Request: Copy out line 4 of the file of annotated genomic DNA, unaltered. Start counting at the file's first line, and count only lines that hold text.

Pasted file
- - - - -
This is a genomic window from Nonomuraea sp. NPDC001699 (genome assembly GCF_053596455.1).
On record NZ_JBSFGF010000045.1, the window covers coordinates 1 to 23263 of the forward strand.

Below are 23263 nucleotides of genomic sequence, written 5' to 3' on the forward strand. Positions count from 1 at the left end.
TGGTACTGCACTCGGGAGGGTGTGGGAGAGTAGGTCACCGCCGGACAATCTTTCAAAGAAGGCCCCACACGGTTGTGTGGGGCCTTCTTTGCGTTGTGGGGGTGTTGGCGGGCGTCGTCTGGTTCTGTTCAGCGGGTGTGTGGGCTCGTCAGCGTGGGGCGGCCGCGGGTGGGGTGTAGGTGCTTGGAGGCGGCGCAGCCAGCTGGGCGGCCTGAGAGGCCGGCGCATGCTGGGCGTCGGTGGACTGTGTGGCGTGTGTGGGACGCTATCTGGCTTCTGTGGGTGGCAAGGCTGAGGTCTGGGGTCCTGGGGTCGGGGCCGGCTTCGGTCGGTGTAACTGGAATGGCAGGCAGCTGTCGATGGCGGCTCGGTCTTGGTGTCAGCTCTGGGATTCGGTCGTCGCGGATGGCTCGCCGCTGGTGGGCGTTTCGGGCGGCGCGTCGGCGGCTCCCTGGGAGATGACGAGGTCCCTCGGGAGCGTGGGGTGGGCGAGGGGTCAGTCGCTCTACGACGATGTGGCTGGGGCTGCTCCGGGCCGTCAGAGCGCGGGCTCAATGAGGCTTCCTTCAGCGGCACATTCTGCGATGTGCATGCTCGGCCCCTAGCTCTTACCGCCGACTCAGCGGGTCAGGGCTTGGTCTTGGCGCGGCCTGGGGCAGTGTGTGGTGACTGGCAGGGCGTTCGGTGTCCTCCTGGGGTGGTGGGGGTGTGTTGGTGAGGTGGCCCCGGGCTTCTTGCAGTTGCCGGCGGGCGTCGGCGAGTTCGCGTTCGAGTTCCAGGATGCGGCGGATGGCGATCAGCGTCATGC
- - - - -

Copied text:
TGGTACTGCACTCGGGAGGGTGTGGGAGAGTAGGTCACCGCCGGACAATCTTTCAAAGAAGGCCCCACACGGTTGTGTGGGGCCTTCTTTGCGTTGTGGGGGTGTTGGCGGGCGTCGTCTGGTTCTGTTCAGCGGGTGTGTGGGCTCGTCAGCGTGGGGCGGCCGCGGGTGGGGTGTAGGTGCTTGGAGGCGGCGCAGCCAGCTGGGCGGCCTGAGAGGCCGGCGCATGCTGGGCGTCGGTGGACTGTGTGGCGTGTGTGGGACGCTATCTGGCTTCTGTGGGTGGCAAGGCTGAGGTCTGGGGTCCTGGGGTCGGGGCCGGCTTCGGTCGGTGTAACTGGAATGGCAGGCAGCTGTCGATGGCGGCTCGGTCTTGGTGTCAGCTCTGGGATTCGGTCGTCGCGGATGGCTCGCCGCTGGTGGGCGTTTCGGGCGGCGCGTCGGCGGCTCCCTGGGAGATGACGAGGTCCCTCGGGAGCGTGGGGTGGGCGAGGGGTCAGTCGCTCTACGACGATGTGGCTGGGGCTGCTCCGGGCCGTCAGAGCGCGGGCTCAATGAGGCTTCCTTCAGCGGCACATTCTGCGATGTGCATGCTCGGCCCCTAGCTCTTACCGCCGACTCAGCGGGTCAGGGCTTGGTCTTGGCGCGGCCTGGGGCAGTGTGTGGTGACTGGCAGGGCGTTCGGTGTCCTCCTGGGGTGGTGGGGGTGTGTTGGTGAGGTGGCCCCGGGCTTCTTGCAGTTGCCGGCGGGCGTCGGCGAGTTCGCGTTCGAGTTCCAGGATGCGGCGGATGGCGATCAGCGTCATGC